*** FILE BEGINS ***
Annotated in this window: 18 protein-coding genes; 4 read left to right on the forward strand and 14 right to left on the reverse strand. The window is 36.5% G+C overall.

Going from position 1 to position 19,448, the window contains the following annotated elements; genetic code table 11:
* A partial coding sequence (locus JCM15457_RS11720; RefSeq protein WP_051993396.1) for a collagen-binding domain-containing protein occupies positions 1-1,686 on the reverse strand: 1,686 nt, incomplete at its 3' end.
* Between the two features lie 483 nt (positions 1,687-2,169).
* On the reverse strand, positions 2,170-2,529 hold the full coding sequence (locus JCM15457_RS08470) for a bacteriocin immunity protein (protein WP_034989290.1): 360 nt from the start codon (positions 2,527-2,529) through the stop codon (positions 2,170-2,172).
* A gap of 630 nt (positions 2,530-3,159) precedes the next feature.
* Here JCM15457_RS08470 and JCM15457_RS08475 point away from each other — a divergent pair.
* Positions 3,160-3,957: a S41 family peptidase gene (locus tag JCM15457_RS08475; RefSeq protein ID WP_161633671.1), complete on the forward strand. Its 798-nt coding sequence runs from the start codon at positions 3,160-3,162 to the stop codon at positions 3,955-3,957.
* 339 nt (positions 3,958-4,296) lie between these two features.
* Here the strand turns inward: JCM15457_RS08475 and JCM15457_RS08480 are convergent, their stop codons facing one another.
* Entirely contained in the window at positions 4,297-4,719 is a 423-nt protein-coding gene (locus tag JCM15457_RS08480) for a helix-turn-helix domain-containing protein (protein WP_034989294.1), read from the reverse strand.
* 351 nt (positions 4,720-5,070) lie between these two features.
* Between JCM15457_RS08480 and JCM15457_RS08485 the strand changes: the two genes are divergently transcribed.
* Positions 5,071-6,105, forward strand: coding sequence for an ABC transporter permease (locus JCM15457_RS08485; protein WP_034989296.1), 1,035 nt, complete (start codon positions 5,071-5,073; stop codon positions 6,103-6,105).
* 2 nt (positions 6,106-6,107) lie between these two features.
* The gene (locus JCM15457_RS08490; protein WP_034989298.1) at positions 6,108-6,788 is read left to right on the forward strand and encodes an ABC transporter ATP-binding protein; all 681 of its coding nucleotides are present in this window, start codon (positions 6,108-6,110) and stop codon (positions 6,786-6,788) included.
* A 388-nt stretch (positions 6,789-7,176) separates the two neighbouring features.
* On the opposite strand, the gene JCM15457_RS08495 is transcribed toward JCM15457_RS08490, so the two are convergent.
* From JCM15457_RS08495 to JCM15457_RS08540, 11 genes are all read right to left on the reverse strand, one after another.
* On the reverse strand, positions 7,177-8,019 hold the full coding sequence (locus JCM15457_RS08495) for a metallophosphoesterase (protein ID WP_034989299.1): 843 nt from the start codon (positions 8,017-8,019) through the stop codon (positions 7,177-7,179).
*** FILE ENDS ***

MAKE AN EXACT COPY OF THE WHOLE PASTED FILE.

Annotated in this window: 18 protein-coding genes; 4 read left to right on the forward strand and 14 right to left on the reverse strand. The window is 36.5% G+C overall.

Going from position 1 to position 19,448, the window contains the following annotated elements; genetic code table 11:
* A partial coding sequence (locus JCM15457_RS11720; RefSeq protein WP_051993396.1) for a collagen-binding domain-containing protein occupies positions 1-1,686 on the reverse strand: 1,686 nt, incomplete at its 3' end.
* Between the two features lie 483 nt (positions 1,687-2,169).
* On the reverse strand, positions 2,170-2,529 hold the full coding sequence (locus JCM15457_RS08470) for a bacteriocin immunity protein (protein WP_034989290.1): 360 nt from the start codon (positions 2,527-2,529) through the stop codon (positions 2,170-2,172).
* A gap of 630 nt (positions 2,530-3,159) precedes the next feature.
* Here JCM15457_RS08470 and JCM15457_RS08475 point away from each other — a divergent pair.
* Positions 3,160-3,957: a S41 family peptidase gene (locus tag JCM15457_RS08475; RefSeq protein ID WP_161633671.1), complete on the forward strand. Its 798-nt coding sequence runs from the start codon at positions 3,160-3,162 to the stop codon at positions 3,955-3,957.
* 339 nt (positions 3,958-4,296) lie between these two features.
* Here the strand turns inward: JCM15457_RS08475 and JCM15457_RS08480 are convergent, their stop codons facing one another.
* Entirely contained in the window at positions 4,297-4,719 is a 423-nt protein-coding gene (locus tag JCM15457_RS08480) for a helix-turn-helix domain-containing protein (protein WP_034989294.1), read from the reverse strand.
* 351 nt (positions 4,720-5,070) lie between these two features.
* Between JCM15457_RS08480 and JCM15457_RS08485 the strand changes: the two genes are divergently transcribed.
* Positions 5,071-6,105, forward strand: coding sequence for an ABC transporter permease (locus JCM15457_RS08485; protein WP_034989296.1), 1,035 nt, complete (start codon positions 5,071-5,073; stop codon positions 6,103-6,105).
* 2 nt (positions 6,106-6,107) lie between these two features.
* The gene (locus JCM15457_RS08490; protein WP_034989298.1) at positions 6,108-6,788 is read left to right on the forward strand and encodes an ABC transporter ATP-binding protein; all 681 of its coding nucleotides are present in this window, start codon (positions 6,108-6,110) and stop codon (positions 6,786-6,788) included.
* A 388-nt stretch (positions 6,789-7,176) separates the two neighbouring features.
* On the opposite strand, the gene JCM15457_RS08495 is transcribed toward JCM15457_RS08490, so the two are convergent.
* From JCM15457_RS08495 to JCM15457_RS08540, 11 genes are all read right to left on the reverse strand, one after another.
* On the reverse strand, positions 7,177-8,019 hold the full coding sequence (locus JCM15457_RS08495) for a metallophosphoesterase (protein ID WP_034989299.1): 843 nt from the start codon (positions 8,017-8,019) through the stop codon (positions 7,177-7,179).